The island of Hawaii is a collection of contrasts and extremes accented with the aloha spirit. This island is not only the furthest south in the Hawaiian Island chain, it happens to be the newest of the main islands and the location of the southernmost point in the United States. In contrast it is also the location of the highest mountain in the world that offers stunning sunset views. Mauna Kea rises 33,000 feet when measured from the sub-oceanic base and is also home of the highest freshwater lake in the United States. Lake Waiau sits just over the 13,000 ft level near the summit of Mauna Kea and served as an important site for the newborn of Hawaiian royalty. The mountain has been proven by anthropologists to have provided a source of obsidian to make stone tools during the traditional Hawaiian times. Mauna Kea is also where the clearest air is found on the planet, hence many of the world's largest telescopes are located on the summit.
The Big Island is also a contrast of fire and ice. Snow covers the peaks of Mauna Kea and Mauna Loa during winter months while the volcanic eruption at Kilauea Volcano has been continuously active for over 15 years and is still creating new land in the Kalapana area below Volcano National Park. Visitors are free to experience the winter snow, which usually follows a substantial rain fall, by driving up the mountain in a four wheel drive vehicle.
North and South Kona
Most visitors to the Big Island first arrive at the Kona International Airport at Keahole. Located in the North Kona, the architecture of the airport is definitively Polynesian. Ticket counters and gate areas are a collection of small buildings resembling groupings of village huts. The open-air setting is unique and provides easy one level access to everything from check-in kiosks to baggage claim and ground transportation.
Turn south from the airport and you will be well in the area that encompasses North and South Kona. This area includes the majority of the original town and tourist district of Kailua-Kona along with the largest business, industrial and commercial area on the Leeward side of the Big Island. Here you will find doctors, big box stores, restaurants, cultural sites, and many shops and boutiques. Some of the must-sees are Laaloa Beach Park, Ahu'ena Heiau and Hulihe'e Palace which are both along the waterfront. Also along the waterfront is the main thoroughfare called Alii Drive. It is the place to browse shops, dance the night away, watch the green flash over a local larger or have a romantic sunset dinner for two.
North and South Kohala
Named after the oldest of the five mountains on the island, the landscape of the Kohala Coast is sunny, hot and dry with beautiful sunset and endless ocean views, numerous lava fields and only a few white sand beaches. There are fabulous views of not only Mauna Kea, Mauna Loa, the Kohala Mountains and Hualalai, but on a clear day views of the eastern slope of Haleakala can be seen in the distance. Some of the best and more opulent resorts in the state are located along this coast. The Hilton Waikoloa village is probably the most fantastic followed by the very opulent Mauna Lani, the Fairmont Orchid and the Mauna Kea Beach and Hapuna resorts farther north.
Also noteworthy in the area is Spencer Beach Park and Hapuna Beach Park. These two beach parks are one of the best in the state not to mention the island. If there is one thing that brings people from around the world to the Kohala Coast, it is the golf. Most area courses rank among the top 100 in the United States. Hapuna Golf Course, Francis Brown I & II and the Waikoloa Village Golf Courses are all world-renowned. To the south of Hapuna Beach Park down a dusty, bumpy, yet two wheel drive road is Sixty-Nine Beach. Off the beaten map lies the secluded beach that is much smaller than Hapuna, yet big enough to get some privacy on white sand and enjoy swimming in clear water dotted with colorful tropical fish.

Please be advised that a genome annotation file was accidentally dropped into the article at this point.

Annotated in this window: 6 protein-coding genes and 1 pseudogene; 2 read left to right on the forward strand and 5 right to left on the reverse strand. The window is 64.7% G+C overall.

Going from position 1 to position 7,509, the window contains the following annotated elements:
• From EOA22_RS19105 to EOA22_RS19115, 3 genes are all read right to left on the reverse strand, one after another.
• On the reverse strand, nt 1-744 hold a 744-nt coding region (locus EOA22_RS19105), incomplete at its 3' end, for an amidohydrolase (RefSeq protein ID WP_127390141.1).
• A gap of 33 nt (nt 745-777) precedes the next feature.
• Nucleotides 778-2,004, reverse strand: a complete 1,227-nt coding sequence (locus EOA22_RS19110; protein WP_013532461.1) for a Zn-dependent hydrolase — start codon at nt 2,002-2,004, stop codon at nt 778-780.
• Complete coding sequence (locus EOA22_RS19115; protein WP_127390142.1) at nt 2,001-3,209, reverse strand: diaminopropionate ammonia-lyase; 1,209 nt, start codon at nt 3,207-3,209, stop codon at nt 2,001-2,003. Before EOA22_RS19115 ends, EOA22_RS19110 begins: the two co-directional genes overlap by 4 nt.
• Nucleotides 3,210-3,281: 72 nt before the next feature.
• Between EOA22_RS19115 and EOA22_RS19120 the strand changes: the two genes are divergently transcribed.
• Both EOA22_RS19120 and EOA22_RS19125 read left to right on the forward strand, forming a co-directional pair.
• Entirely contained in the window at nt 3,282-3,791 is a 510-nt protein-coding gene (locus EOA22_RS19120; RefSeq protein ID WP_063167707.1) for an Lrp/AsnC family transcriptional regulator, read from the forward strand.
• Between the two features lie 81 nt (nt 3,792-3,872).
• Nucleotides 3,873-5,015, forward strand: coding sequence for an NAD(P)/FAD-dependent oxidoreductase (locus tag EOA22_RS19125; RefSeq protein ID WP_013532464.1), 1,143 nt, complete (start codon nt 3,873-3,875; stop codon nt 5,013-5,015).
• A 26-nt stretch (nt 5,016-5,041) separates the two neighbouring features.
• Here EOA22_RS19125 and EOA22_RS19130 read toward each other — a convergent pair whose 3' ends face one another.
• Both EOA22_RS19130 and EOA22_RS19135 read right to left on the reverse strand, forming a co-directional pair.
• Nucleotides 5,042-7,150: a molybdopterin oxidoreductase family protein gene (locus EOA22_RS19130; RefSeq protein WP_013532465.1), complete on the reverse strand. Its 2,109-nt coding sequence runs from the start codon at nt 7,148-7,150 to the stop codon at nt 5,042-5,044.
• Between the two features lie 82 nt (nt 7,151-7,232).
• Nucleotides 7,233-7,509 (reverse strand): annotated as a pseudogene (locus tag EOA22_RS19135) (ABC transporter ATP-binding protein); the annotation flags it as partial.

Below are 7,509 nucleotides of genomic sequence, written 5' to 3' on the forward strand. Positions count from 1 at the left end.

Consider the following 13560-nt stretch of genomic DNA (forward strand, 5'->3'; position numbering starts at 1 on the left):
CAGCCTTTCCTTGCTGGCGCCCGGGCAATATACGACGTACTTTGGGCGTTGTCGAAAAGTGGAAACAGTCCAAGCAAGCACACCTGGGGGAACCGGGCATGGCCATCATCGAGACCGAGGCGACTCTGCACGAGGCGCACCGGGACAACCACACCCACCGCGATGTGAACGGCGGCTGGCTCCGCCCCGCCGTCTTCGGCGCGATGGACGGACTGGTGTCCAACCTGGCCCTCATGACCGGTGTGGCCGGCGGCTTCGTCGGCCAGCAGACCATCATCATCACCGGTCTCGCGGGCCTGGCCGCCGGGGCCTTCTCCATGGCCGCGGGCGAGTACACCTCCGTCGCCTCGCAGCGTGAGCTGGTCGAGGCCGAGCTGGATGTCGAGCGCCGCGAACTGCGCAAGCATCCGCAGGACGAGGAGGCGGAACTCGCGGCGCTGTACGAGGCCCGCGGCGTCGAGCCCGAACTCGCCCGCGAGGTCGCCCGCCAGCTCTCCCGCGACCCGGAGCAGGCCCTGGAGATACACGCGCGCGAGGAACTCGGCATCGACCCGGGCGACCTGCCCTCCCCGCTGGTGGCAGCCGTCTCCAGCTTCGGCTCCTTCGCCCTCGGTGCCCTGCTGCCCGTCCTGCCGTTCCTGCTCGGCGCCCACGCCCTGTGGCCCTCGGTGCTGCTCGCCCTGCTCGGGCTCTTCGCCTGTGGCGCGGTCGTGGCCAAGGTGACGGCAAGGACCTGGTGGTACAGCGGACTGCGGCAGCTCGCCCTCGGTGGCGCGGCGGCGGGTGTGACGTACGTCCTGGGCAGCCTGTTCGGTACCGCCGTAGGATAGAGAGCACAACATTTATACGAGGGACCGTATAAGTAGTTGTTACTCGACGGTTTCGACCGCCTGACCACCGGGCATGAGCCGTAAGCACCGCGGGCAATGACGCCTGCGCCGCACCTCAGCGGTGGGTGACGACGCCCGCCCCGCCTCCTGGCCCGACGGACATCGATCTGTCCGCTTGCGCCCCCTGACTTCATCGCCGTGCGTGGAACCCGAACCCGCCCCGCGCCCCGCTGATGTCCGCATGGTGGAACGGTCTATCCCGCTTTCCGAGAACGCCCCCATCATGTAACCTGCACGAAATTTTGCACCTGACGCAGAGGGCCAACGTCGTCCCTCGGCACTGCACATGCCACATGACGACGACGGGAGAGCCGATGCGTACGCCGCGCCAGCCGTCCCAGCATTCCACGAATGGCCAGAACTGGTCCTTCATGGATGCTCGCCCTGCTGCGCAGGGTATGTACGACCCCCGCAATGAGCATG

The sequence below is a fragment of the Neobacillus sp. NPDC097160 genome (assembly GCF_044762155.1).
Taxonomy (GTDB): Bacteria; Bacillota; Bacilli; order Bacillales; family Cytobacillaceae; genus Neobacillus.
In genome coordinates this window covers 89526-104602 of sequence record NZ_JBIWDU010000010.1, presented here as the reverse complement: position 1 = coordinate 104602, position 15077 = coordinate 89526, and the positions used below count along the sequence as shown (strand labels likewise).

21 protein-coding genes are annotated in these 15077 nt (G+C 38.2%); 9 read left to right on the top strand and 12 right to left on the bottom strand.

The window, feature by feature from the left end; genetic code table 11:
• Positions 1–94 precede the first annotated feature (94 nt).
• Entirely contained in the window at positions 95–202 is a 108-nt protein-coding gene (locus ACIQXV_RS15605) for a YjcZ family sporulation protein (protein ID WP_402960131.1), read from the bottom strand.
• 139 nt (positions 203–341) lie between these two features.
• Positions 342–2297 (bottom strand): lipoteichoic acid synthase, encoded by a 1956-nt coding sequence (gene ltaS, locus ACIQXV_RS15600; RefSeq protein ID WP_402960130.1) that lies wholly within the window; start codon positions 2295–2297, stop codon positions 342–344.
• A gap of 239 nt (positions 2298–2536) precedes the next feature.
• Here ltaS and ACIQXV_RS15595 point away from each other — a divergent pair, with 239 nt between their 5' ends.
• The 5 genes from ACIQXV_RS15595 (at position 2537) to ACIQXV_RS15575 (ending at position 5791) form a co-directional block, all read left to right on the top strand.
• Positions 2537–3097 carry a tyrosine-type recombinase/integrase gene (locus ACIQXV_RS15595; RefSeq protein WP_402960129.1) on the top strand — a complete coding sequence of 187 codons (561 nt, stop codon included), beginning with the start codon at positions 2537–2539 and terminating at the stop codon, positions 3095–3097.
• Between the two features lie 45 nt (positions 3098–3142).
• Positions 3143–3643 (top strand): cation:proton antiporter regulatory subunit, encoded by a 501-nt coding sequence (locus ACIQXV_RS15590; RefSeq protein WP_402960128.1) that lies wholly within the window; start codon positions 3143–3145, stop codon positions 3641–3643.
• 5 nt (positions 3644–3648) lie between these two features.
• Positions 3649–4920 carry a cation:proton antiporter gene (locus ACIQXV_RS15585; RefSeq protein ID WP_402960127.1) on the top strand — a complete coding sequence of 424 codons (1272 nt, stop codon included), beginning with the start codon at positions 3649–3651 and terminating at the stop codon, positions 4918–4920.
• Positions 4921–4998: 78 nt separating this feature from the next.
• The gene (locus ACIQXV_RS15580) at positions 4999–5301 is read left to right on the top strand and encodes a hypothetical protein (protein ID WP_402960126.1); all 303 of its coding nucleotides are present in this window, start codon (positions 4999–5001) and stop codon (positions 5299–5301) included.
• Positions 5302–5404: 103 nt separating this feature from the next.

North Kohala feels like a world of its own, dotted with older plantation homes along the coast, and a small historic town with galleries, eateries, and a sense of culture. North Kohala makes for a perfect day trip of shopping in the quaint down, and most importantly, a visit to Pololu Valley, the birthplace of the notorious King Kamehameha, with a steep hike and a beautiful black sand beach.
One of the more unique areas in South Kohala is Waimea. Located at the 2500 foot elevation, Waimea town is cool and green. Breezy sunny days that can have the hint of a chill, and cool nights, Waimea is a combination of local cowboys known as paniolos, scientists and upscale island homes and not just another sleepy Hawaii plantation town. Waimea, or Kamuela as it is sometimes referred to, is a ranching town. It sits adjacent to one of the largest working cattle ranches in the country, Parker Ranch, and is steeped in tradition, culture and history. Waimea is also the location of the administrative support for the Keck and Canada France Telescopes that sit on the summit of Mauna Kea in full view from the heart of town on a clear day.
From the sleepy town of Honokaa to the tiny town of Paauilo, the Hamakua coast is known for beautiful ocean vistas, waterfalls, valleys and lush tropical landscapes. Life is slow, unhurried, and is lived by a combination of the young and old settled in for a lifestyle of peace and tranquility. It is a place where relationships mean more than time and the beep of a car horn is more of a greeting than a reproach. Just a few miles north from the center of Honokaa Town is Waipio Valley. Exploring the valley to view the streams, taro patches, waterfalls, and black sand beach is an island highlight. Valley tours are available to see the valley, as well as a stop at the lookout up top, a strenuous and very steep walk down and up, or a four wheel drive cruise into the valley only to be piloted by skilled drivers. Also a part of Hamakua is the Mauna Kea State Recreation Area. Accessible via Saddle Road from either Kona or Hilo, a visit to the summit would necessitate a four wheel drive and a call to the check on the area weather conditions. The Saddle Road is a site in its own, with views of both Mauna Kea and Mauna Loa, various cinder cones, open land and pastures, and state park for cabin stays and picnics, and a general feeling of being in another world.